New research reveals the high price that consumers are being forced to pay this winter as Britain teeters on the edge of an energy affordability crisis. Almost seven in ten households (69%) have gone without heating at some point this winter to keep their energy costs down, while over a third of people (35%) say that cutting back on energy usage is affecting their quality of life or health – up from 15% last year:
69% of households have gone without heating at some point this winter to keep their energy bills in check – almost two in ten (17%) are doing this regularly
Three quarters of households (74%) have cut down or rationed their energy use this winter because of the increased cost –**almost nine in ten (88%) now consider the cost before switching their heating on**
87% are concerned about their forthcoming winter energy bill – 69% say that it will be less affordable than last year’s
Amidst warnings of a further £60 going onto household energy bills this year, 88% of people expect the cost of household energy to increase again this year
Over eight in ten consumers (81%) say that household energy is unaffordable in the UK today.
This winter’s round of energy price hikes has led to a staggering number of households rationing their energy use to cut costs, according to new research by Uswitch.com, the independent price comparison and switching service. Despite sub-zero temperatures, almost seven in ten households (69%) have gone without heating at some point this winter to keep their energy bills down. Almost two in ten (17%) admit to doing this regularly.
As Britain edges ever closer to an affordability crisis, three quarters of households (74%) have cut down or rationed their energy usage this winter because of the increased cost. Consumers are being forced to compromise on their comfort, health and well-being. Over a third (35%) say that cutting back on energy usage is affecting their quality of life or health – up from 15% last year,while 44% say they have gone cold at home this winter due to the high cost of energy. Such is the concern that almost nine in ten (88%) consider the cost before switching their heating on.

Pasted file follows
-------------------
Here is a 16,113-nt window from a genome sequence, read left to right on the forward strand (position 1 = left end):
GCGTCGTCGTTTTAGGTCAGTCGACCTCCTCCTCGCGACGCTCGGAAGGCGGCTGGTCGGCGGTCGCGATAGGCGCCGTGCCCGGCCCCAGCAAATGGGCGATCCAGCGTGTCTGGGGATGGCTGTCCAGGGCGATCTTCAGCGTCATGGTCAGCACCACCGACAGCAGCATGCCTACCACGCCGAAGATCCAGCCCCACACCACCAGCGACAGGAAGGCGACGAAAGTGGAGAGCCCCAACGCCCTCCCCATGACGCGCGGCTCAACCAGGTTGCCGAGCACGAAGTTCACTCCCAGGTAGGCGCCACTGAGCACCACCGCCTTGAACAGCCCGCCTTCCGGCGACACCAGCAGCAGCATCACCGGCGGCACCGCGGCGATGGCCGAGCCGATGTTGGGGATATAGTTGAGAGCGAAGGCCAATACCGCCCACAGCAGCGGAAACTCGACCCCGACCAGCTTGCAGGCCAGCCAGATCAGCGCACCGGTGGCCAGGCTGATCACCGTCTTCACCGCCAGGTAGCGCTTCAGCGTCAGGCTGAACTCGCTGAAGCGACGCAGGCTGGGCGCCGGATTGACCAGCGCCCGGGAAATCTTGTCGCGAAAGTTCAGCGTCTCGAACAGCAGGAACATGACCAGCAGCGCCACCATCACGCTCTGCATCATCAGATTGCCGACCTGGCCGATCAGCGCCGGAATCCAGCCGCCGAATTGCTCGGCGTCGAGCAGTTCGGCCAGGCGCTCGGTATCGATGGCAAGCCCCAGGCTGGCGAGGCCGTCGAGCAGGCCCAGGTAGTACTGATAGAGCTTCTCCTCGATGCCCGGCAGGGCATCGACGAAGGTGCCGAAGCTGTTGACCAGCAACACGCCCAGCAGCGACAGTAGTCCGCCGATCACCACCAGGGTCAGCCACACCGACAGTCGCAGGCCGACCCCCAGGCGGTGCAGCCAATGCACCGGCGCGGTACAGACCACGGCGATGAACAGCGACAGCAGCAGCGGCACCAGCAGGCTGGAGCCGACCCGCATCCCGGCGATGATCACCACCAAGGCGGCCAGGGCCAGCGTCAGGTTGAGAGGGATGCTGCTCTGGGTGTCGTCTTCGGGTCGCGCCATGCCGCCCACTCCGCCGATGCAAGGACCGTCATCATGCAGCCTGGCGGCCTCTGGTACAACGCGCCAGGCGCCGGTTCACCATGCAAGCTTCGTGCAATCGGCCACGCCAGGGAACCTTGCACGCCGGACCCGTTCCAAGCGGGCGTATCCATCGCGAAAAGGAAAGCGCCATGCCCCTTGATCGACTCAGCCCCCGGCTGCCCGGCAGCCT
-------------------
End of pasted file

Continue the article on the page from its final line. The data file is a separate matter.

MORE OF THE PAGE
The latest wave of price hikes by Britain’s big six suppliers has seen the average household energy bill rocket from £522 in 2004 to a record high of £1,352 this year. The impact of this eye-watering £830 or 159% increase has left consumers reeling. Almost nine in ten (87%) are concerned about their forthcoming winter energy bill – 69% say that it will be less affordable than last year’s.
Worryingly, over eight in ten consumers (81%) are already saying that household energy is unaffordable in the UK today. But they could be facing the tip of an iceberg. British Gas, Britain’s largest supplier, has openly warned that the cost of upgrading the national grid along with Government policies could see bills increasing again this year by a further £60.
And while almost nine in ten consumers (88%) are braced for further price hikes, 71% would be very concerned by this, and with good reason. A £60 increase would take the average household energy bill to an unprecedented level of over £1,400 a year. Research has identified an ‘energy affordability ceiling’ of £1,500 a year beyond which the majority of consumers will start to suffer. At this point almost six in ten households (59%) would be going without adequate heating and almost four in ten (36%) would be forced to turn their heating off entirely.
Ann Robinson, Director of Consumer Policy at Uswitch.com, **says**: “When it comes to household energy Britain has run slap bang into an affordability crisis – as a result, people are going cold. The cost of energy is now so high that households are going without heating in the depths of winter for fear of running up a large bill. This severe level of rationing can have serious consequences – in fact over a third of consumers (35%) say that cutting back on energy is affecting their quality of life or health. This is unacceptable.
“The average household energy bill today is £1,352 a year. Grid upgrade costs and Government policies could see this increase to over £1,400 a year. At £1,500 a year we will see a majority of households going without adequate heating and almost four in ten forced to turn their heating off entirely – we are just a hair’s breadth away.